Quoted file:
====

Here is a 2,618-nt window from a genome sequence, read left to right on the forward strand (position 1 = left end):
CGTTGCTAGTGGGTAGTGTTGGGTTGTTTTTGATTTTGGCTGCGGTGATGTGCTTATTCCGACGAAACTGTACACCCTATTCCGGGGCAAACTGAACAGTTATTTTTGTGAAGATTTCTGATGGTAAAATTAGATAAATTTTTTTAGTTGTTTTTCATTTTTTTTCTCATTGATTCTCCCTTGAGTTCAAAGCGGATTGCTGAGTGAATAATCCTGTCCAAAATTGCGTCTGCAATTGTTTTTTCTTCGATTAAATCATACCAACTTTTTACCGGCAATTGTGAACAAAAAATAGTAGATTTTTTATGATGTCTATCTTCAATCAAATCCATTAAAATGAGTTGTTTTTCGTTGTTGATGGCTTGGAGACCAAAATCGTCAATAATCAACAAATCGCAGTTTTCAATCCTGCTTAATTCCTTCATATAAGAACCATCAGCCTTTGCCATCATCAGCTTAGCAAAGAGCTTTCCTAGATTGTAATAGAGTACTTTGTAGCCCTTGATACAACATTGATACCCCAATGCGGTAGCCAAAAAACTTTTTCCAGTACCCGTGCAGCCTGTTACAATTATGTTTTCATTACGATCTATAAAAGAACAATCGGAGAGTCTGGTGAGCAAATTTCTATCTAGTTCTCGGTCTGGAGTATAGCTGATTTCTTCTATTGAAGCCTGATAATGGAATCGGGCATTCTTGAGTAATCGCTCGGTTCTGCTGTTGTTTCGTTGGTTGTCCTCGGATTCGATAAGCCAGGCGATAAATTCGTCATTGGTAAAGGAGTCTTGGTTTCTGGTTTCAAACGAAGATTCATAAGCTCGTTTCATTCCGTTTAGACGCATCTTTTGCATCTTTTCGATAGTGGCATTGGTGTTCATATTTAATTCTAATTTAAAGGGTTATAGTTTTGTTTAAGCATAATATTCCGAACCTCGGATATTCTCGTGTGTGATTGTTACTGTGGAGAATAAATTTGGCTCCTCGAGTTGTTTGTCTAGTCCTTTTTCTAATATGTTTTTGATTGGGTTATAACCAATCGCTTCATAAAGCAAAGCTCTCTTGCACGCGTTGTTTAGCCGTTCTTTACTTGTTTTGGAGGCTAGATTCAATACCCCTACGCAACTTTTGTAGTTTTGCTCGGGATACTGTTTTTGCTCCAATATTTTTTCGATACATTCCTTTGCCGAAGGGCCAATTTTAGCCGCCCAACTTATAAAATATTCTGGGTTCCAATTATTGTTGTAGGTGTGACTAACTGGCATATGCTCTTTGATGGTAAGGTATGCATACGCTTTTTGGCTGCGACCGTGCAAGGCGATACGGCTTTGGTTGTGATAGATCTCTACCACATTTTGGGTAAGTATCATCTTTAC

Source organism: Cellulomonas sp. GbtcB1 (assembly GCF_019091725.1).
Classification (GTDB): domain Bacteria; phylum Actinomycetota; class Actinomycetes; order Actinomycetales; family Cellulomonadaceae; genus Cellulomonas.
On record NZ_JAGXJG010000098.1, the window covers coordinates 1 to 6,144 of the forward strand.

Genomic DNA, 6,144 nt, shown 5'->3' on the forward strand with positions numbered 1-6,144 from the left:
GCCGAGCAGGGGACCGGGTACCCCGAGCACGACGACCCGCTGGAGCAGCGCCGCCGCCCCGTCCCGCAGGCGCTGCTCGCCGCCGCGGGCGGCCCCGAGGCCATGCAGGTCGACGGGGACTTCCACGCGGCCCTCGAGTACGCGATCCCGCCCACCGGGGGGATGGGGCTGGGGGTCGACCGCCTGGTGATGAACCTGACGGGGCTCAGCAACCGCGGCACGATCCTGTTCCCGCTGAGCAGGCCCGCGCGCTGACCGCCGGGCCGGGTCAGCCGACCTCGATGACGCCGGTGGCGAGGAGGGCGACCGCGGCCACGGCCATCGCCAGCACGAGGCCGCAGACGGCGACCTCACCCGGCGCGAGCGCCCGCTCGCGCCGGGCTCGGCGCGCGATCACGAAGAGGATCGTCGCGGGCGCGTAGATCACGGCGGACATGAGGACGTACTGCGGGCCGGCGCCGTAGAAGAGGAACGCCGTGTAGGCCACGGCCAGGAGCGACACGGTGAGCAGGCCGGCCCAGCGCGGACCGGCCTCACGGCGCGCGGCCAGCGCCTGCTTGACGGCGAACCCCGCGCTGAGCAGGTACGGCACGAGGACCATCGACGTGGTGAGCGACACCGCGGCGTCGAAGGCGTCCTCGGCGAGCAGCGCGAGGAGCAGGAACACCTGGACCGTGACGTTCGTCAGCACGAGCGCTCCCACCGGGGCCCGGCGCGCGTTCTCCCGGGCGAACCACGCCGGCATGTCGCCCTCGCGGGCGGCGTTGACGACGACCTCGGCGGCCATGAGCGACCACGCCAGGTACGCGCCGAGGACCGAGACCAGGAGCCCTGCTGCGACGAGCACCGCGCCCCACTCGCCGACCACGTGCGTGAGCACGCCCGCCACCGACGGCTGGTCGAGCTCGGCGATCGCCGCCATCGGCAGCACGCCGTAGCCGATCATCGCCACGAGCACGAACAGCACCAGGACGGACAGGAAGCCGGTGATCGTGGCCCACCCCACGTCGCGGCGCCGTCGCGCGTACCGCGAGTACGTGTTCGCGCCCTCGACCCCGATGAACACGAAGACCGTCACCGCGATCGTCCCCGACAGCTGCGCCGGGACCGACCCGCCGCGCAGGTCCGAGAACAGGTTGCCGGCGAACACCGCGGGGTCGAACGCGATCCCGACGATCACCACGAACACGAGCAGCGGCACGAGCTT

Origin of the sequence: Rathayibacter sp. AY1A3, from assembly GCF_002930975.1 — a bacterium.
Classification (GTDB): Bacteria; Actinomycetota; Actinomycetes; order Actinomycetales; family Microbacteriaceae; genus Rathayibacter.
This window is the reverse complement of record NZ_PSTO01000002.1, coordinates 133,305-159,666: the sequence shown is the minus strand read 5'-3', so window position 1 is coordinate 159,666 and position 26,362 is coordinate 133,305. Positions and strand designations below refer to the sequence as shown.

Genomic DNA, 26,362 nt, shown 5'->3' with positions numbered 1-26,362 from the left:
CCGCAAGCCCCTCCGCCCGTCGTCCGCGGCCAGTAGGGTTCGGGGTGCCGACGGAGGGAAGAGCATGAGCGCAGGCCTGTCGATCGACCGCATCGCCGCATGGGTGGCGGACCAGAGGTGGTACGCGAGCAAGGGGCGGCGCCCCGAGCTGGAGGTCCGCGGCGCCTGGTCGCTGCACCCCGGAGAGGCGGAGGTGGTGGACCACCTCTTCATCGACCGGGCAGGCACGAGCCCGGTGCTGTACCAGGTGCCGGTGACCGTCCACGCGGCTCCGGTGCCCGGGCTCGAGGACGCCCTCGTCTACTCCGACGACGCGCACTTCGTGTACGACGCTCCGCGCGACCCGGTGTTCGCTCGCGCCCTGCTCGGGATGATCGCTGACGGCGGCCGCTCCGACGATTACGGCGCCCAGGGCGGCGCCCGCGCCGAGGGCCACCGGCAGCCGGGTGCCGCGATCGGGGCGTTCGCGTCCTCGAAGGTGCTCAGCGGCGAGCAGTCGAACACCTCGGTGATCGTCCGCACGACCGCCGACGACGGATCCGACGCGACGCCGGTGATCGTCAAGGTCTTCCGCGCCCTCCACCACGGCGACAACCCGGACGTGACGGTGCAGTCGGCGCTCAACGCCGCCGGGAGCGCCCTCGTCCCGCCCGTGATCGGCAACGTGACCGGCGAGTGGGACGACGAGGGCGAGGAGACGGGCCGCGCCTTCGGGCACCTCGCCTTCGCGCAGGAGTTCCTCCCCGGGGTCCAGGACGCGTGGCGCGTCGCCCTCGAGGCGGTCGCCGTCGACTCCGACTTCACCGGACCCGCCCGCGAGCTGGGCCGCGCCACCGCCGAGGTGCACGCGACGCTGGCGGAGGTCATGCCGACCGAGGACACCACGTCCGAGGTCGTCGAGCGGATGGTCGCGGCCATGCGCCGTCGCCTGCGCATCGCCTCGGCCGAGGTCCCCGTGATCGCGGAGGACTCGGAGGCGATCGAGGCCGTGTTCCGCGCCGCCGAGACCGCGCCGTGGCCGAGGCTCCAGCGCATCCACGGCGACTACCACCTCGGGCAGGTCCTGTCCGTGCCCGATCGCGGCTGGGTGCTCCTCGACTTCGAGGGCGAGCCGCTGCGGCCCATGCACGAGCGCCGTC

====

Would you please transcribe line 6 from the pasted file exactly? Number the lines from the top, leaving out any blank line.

Genomic DNA, 6,144 nt, shown 5'->3' on the forward strand with positions numbered 1-6,144 from the left: